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|Type||Performing arts collective|
|Focus||Performance and visual arts|
|Origins||Lower East Side, New York, New York|
|New York, New York|
Gargoyle Mechanique was originally the name of a group of collaborating art inventors (Steve Jones, Doug "Bert' Kennedy, Matt Crowe, David Landazuri and brother Roberto Landazuri were the principals) in San Francisco in the late 1970s, and later to be the name of an inter-media art space and theater, music, radio, sculpture, art and film collective serially located at various basements and storefronts in New York City's East Village through the 80's into the 1990s.
1980-1988. The Gargoyle Mechanique Laboratory was located initially at Second Ave and 4th st. where musician Steve Jones had moved after leaving San Francisco, but by 1982 had established itself at 69 First Ave in the East Village and was known locally as "The Basement". Principal artistic collaborators: Jones, Jeanne Liotta, Nick Markovich, Carmen Waldorf. Among the creative activities produced during this early fertile period was the Studio Verite Recording studio (6.66 /hr),the kabuki rock n roll band Door of Wigs (Jones, cassette tapes/Chevy guitar, Markovich, vocals, Liotta, percussion/vocals, Carlo Altomare, keyboards, rotating bass players) playing venues of the period such as the Mudd Club, CBGB's, and The Gas Station. Production of Super 8 films/performances, such as Camptown Races and radio plays such as House of Dogs written by Markovich after Stendhal, Shelley, and Artaud, recorded by Jones and featuring Waldorf and Liotta. House of Dogs was excerpted on the Telus audio cassette magazine #11 "The Sound of Radio" and was performed live with food music projections and actors at East Village club 8BC in 1984. This same year Liotta and Jones gave birth to daughter Chloe Liotta-Jones. Her 3rd birthday party at Gargoyle Mechanique's backyard alley was captured in Super8 sound by Markovich and is preserved for posterity on The Center for Home Movies (Living Room Cinema). Markovich also wrote the play CAKE, a cosmic comedy starring Waldorf, Liotta, and Ed Snyder with slide projections by Liotta and original tape score by Jones, and was performed at the New York Theatre Asylum on E. 9th st run by Raquel Shapira and Tri Garrity. Gargoyle Mechanique had a retrospective of this period of music,film, performance, and projected photoglyphs "from the beautiful to the backwards" at the Collective for Living Cinema on White St in NYC in 1987.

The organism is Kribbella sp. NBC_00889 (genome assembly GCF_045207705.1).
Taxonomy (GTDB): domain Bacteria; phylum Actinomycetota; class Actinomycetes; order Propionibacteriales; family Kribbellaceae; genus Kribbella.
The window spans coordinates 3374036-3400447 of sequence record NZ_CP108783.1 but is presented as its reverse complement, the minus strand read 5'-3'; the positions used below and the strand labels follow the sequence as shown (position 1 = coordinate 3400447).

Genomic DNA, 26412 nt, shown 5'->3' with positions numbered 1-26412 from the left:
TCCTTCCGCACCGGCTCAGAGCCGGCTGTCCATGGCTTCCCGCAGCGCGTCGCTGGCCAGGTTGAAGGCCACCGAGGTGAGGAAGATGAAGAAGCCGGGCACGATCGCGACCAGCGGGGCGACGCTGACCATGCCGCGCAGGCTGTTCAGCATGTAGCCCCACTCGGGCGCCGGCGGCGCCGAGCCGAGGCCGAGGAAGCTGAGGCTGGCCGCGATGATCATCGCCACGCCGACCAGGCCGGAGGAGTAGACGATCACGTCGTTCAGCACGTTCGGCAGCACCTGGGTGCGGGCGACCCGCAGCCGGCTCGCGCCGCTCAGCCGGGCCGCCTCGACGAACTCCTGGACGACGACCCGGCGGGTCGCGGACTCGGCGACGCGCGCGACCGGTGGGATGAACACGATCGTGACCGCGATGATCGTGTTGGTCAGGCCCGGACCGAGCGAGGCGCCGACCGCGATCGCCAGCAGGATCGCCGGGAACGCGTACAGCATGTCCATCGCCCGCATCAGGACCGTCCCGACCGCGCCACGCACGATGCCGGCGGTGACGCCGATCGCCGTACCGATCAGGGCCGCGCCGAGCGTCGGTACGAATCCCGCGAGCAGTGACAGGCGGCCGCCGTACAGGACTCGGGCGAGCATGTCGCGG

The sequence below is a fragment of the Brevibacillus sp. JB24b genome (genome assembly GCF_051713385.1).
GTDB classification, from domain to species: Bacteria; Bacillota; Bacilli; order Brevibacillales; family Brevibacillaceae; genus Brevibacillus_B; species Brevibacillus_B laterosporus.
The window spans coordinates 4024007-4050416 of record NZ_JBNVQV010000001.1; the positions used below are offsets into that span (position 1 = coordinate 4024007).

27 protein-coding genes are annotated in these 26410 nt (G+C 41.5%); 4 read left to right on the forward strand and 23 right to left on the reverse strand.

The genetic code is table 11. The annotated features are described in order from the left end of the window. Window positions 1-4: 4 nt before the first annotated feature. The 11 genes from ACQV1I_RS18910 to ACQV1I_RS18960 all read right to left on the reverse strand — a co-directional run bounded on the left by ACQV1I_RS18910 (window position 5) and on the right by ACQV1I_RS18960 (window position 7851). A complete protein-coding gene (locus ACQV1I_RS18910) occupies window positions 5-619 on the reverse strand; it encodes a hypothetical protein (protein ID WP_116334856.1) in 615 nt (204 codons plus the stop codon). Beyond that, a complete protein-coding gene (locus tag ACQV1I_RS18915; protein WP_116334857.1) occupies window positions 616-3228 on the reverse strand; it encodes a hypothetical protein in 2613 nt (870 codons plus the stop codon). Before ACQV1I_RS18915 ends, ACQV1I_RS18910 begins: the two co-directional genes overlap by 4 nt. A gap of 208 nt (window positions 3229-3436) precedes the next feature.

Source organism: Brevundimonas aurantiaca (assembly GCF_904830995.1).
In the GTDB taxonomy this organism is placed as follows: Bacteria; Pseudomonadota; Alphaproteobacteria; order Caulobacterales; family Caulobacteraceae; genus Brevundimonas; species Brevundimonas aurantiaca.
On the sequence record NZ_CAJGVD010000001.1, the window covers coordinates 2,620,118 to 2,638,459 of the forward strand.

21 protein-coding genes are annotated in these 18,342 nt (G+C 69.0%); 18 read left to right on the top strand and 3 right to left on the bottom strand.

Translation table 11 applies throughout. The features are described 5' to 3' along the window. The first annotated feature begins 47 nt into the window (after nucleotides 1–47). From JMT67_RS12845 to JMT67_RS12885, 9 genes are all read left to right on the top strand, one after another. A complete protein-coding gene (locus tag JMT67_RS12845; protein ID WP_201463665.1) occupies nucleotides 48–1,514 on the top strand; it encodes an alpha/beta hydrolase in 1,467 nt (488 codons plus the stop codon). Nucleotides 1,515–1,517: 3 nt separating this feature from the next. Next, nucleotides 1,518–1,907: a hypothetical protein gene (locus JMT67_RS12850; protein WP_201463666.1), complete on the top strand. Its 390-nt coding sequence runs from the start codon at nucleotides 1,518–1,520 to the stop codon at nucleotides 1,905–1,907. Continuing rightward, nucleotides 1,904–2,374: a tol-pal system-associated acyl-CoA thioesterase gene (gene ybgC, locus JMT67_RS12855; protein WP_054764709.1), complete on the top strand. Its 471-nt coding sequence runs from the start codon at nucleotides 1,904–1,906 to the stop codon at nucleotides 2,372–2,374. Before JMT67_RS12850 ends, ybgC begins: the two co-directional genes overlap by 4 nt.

From 1989-1993, in NYC, the Gargoyle Mechanique Laboratory was located at 28 Ave B. The thriving art space brought together, and was run by a group of artists, filmmakers and musicians, including Tim Sweet, Loyan Beausoleil, Beth Grim, Kit Krash, Sheila Smyth, Fly, Zero Boy, and Bulk Foodveyor, though led by Steve Jones (now Jones Daughs).
The September 16, 1992, New York Press 'Best of' issue, named The Gargoyle Mechanique as the "Best 70's Performance Gallery," calling it, "not quite communist, it's not quite socialist, and it might be but it might not be exactly communal, and the only thing that stops it from being anarchist is that they have to pay rent." Harold Goldberg described the Gargoyle in his 1990 Village Voice article, "We shudder at the fiery blood-red walls, the Addams Family furniture, the phantom performers in the smoky half-light, the hooks, webs, and weeds hanging from the ceiling of this 400-square-foot (37 m2) cabaret space. The Gargoyle is pure horror out of control." But in the same article it quotes Gargoyle co-directors describing the purpose of the space, "We like to stimulate brains," grins Steve (Jones). "The entire body!" corrects Loyann (Beausoleil).